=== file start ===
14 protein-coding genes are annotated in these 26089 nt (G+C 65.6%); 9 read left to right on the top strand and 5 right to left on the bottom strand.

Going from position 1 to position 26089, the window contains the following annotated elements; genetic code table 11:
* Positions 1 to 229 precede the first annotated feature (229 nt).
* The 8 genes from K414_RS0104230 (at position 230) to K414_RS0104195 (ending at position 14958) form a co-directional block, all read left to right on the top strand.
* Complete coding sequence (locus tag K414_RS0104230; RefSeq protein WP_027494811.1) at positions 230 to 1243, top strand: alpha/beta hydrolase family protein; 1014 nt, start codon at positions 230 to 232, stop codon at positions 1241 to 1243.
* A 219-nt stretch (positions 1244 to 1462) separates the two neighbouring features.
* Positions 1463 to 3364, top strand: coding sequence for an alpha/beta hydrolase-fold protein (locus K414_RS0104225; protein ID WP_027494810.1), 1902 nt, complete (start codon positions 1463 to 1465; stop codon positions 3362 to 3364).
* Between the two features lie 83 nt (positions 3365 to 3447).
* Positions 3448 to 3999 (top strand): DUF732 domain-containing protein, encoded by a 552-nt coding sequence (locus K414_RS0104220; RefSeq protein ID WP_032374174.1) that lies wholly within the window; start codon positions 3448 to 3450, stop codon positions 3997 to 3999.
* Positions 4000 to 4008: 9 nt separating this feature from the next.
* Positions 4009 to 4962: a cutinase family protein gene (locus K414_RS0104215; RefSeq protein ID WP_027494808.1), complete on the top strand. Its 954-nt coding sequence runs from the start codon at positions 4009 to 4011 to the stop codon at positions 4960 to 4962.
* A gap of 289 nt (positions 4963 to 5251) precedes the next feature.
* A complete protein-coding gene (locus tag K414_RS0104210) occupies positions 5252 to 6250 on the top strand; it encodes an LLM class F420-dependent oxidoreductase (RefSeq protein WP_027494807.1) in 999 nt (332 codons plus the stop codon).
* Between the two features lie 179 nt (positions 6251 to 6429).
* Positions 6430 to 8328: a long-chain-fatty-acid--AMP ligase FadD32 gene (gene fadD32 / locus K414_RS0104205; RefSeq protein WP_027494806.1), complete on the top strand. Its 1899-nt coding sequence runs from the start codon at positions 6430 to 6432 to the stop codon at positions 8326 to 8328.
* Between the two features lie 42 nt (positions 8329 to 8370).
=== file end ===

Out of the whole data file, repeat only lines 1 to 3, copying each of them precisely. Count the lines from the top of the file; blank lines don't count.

14 protein-coding genes are annotated in these 26089 nt (G+C 65.6%); 9 read left to right on the top strand and 5 right to left on the bottom strand.

Going from position 1 to position 26089, the window contains the following annotated elements; genetic code table 11:
* Positions 1 to 229 precede the first annotated feature (229 nt).